17 May 2017


  Family Fortnight +   Following the International Day of Families on the 15th of May, we bring you another article in a series about mystery writers’ view on families. Here’s Fran’s take on the family of her original character, Callie Parrish. Settle back and enjoy!

by Callie Parrish

When Leigh Lundin invited Fran Rizer to participate in Sleuth-sayers' celebration of families, she encouraged her older son, who is in law enforcement, to write the blog. He has a great fiction voice and has been published, but he declined. She consulted her younger son, who after teaching in Japan for years, returned state-side and now works in a nationally acclaimed library. He specializes in children's literature. Turned down again, Rizer asked her teenaged grandson. He replied, "Aw, G-Mama, just use the essay I did before."

What to do? Rizer considered writing about a true crime family like Ma Barker's brood, the James brothers, or any one of numerous others she Googled. In the end, she got busy, and like she's done most of the time since 2007 when the first of eight cozyesque mysteries about me was published, she shoved the writing off on me.

I'm Callie Parrish. After graduating from USC in Columbia, South Carolina, I married and was teaching kindergarten when my then husband did what he did that made me divorce him. He is NO longer part of my family. Robert Frost wrote, "Home is the place where, when you have to go there, they have to take you in." I came home to St. Mary, on the coast of South Carolina, where I was raised. (I know "reared" is the correct word, but we southerners don't always speak proper English.) Didn't take long living with my redneck father and most of my five older brothers, who also move back home between relationships and jobs, to convince me to get my own place.

My mother died giving birth to me, which is why I'm called Callie. Daddy got drunk, really drunk, after my mother died. When he filled out the papers, he tried to think feminine, which he equated to pink. He couldn't think of anything that color except the stuff folks put on poison oak rash. He named me Calamine Lotion Parrish, which is bad enough. Thank heaven he didn't think of Pepto Bismol.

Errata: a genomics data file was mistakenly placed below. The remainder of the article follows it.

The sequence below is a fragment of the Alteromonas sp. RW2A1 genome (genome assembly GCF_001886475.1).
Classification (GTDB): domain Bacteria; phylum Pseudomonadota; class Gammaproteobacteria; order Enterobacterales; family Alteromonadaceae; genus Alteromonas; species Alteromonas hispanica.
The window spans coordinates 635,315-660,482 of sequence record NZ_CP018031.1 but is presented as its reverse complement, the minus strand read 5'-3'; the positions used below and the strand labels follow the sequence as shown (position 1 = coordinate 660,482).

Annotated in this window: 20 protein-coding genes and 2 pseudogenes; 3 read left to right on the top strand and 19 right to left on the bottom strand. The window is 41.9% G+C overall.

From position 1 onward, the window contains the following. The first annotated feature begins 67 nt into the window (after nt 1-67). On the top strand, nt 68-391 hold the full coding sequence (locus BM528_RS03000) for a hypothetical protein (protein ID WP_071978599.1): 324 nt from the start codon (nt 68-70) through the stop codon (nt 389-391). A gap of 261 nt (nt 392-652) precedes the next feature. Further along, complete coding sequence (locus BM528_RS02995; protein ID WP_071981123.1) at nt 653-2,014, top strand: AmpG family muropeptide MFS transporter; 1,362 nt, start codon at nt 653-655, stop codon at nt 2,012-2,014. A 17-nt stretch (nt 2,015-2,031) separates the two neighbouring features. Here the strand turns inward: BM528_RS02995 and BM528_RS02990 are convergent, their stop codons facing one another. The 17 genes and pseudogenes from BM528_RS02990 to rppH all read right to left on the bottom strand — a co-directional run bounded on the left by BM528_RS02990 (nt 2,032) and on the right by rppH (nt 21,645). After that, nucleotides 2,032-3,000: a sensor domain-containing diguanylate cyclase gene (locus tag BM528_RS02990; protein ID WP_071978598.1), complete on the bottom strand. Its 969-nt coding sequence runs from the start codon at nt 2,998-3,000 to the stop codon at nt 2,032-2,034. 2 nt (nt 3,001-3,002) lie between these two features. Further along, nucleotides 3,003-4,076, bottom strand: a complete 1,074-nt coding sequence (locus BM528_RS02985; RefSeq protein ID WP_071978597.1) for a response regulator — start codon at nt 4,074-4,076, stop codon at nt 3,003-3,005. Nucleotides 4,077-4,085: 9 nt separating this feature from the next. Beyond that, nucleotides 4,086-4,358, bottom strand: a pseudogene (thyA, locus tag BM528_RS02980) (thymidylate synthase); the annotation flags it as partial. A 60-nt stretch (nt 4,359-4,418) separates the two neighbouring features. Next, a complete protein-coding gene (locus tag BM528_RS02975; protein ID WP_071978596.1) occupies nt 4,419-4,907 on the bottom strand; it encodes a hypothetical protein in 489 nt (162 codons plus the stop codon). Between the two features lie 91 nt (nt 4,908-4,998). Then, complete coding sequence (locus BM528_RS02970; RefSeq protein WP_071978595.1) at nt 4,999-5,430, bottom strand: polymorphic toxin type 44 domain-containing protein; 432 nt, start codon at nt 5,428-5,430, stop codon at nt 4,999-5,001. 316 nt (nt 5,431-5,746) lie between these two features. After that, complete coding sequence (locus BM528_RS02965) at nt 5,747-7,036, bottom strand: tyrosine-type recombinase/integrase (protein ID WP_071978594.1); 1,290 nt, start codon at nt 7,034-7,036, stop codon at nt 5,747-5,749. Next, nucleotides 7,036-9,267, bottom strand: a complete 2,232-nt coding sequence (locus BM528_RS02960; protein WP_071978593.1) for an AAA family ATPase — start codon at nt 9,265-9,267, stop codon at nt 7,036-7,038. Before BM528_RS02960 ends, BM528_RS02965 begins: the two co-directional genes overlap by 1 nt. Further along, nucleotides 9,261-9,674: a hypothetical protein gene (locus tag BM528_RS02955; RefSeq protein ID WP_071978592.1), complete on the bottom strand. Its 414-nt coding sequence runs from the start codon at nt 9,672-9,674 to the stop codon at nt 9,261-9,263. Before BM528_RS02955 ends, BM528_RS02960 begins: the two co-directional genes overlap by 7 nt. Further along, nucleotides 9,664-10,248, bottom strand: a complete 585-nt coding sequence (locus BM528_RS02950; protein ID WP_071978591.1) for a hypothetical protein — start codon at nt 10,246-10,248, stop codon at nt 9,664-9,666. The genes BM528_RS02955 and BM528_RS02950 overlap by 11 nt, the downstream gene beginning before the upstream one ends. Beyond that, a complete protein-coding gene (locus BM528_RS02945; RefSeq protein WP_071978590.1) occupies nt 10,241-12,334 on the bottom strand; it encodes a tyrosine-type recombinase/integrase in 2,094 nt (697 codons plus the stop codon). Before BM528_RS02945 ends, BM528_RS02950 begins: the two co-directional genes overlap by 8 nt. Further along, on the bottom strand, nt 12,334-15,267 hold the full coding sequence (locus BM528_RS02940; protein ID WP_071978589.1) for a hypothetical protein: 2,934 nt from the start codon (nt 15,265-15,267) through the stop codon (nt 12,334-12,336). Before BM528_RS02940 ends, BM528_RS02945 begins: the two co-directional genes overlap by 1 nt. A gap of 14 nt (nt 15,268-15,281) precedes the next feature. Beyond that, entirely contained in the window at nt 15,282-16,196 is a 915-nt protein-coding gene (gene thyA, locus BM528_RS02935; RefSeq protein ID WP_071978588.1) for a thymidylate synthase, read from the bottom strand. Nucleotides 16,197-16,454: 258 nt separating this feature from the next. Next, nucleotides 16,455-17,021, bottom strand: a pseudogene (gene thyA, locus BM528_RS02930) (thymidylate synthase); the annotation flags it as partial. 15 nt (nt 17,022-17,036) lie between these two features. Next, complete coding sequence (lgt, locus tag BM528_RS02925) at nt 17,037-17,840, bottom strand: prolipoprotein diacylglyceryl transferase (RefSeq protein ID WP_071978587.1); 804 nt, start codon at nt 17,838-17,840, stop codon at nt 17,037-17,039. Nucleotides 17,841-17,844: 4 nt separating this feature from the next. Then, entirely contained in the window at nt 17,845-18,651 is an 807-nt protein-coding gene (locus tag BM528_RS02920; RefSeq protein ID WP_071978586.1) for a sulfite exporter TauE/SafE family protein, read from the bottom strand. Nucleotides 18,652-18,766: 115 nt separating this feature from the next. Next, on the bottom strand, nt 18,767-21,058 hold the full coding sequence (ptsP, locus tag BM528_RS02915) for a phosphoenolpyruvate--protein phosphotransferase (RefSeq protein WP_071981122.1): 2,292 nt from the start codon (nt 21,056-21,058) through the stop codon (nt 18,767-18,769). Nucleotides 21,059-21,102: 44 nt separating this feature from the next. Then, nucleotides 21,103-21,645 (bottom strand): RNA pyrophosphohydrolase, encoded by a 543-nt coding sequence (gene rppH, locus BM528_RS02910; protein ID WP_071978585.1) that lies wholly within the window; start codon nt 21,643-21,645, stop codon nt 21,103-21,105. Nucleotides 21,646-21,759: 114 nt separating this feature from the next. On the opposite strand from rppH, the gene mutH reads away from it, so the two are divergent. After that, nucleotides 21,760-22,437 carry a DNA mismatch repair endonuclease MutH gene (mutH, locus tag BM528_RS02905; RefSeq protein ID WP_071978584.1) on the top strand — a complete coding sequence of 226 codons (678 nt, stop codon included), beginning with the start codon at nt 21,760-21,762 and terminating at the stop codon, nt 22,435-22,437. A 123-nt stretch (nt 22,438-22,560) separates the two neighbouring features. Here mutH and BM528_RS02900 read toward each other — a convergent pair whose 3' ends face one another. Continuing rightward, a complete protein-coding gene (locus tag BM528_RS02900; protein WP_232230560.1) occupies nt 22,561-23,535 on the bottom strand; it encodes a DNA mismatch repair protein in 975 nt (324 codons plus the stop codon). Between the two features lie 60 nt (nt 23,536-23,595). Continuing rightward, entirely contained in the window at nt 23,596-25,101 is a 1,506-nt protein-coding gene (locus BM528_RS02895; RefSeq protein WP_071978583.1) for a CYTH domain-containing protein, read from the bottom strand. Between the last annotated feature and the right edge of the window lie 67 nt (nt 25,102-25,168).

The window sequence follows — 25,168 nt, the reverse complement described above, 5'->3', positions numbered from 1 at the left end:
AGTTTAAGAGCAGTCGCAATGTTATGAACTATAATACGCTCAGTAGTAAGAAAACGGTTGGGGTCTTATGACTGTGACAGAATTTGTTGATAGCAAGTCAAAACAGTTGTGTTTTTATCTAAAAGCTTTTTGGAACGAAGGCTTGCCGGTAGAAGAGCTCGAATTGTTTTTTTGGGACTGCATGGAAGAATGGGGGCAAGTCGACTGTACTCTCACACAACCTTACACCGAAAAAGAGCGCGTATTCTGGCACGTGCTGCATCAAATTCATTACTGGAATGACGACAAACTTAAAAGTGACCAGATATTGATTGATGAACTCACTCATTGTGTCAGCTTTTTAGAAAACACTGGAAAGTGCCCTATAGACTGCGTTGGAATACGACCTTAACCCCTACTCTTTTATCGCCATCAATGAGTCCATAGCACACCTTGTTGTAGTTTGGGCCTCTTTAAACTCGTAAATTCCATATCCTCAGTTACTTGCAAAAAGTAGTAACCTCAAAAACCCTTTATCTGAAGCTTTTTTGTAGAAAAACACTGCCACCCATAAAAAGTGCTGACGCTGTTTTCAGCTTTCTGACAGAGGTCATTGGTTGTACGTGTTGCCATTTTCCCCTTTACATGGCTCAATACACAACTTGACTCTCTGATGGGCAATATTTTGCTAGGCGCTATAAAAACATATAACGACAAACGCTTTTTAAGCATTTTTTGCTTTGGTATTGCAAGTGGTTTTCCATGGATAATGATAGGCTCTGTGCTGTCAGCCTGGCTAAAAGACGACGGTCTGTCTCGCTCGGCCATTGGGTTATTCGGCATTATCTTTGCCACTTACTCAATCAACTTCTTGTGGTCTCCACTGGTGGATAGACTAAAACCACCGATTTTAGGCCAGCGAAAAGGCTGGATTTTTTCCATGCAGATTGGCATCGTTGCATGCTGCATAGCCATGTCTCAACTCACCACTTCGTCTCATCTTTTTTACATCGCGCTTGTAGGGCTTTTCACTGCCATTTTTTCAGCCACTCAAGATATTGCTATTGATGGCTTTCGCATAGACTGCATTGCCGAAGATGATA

Role playing at a book signing--left to right: Callie Parrish,
Fran Rizer, Jane Baker.
After my divorce, I realized I was tired of five-year-olds who wouldn't lie still for naptime. Back home, I used the SC Cosmetologist License I earned in high school voc ed to work at Middleton's Mortuary as a cosmetician (Funeraleze for cosmetologist). I like my work because my clients don't get up and run around, nor need to tee tee every five minutes.

Okay, so that's my immediate family--Daddy and five brothers, but to me, my family is much bigger. My bosses, Odell and Otis Middleton, are no longer identical as they were at birth. When they began losing hair, Otis got hair plugs; Odell shaved his head. Otis is a vegetarian who put a tanning bed in the prep room at the funeral home
--not for the dearly departed, but for his personal use. Odell is addicted to barbecue and weighs about forty pounds more than his twin. They treat me so well that I consider them family, also.

Jane Baker has been my best friend since ninth grade when she came back to St. Mary from boarding school. Some folks say Jane is visually challenged, but I call a spade a flippin' shovel. Jane is blind. She works as Roxanne, whom Jane describes as a "phone fantasy actress." What this means is she spends her nights on a 900 line to support herself without depending on anyone for transportation to and from a job. My other best friend, a gorgeous Gullah lady named Rizzie Profit, owns G-Three, which stands for Gastric Gullah Grill. Rizzie has a teenaged brother named Tyrone. I count Jane, Rizzie, Ty, and even Roxanne, as family, too.

To be truthful, and I try to be (most of the time), I used to be a little green-eyed about Jane and Rizzie. Both are better endowed than I am. Inflatable bras and padded fanny panties solve that problem for me.

I don't have any children (yet), but I do have a fur-baby, if you can call any animal his size a baby. That's him with me in my author photo above. When my brother's girlfriend gave me a puppy, I had no idea how large Great Dane dogs grow. Like Topsy, Big Boy just grew and grew and grew. He's an important part of my family, and it terrifies me when he's kidnapped in Ring Around the Rosie, A SKULL FULL OF POSIES, scheduled for publication in September, 2017.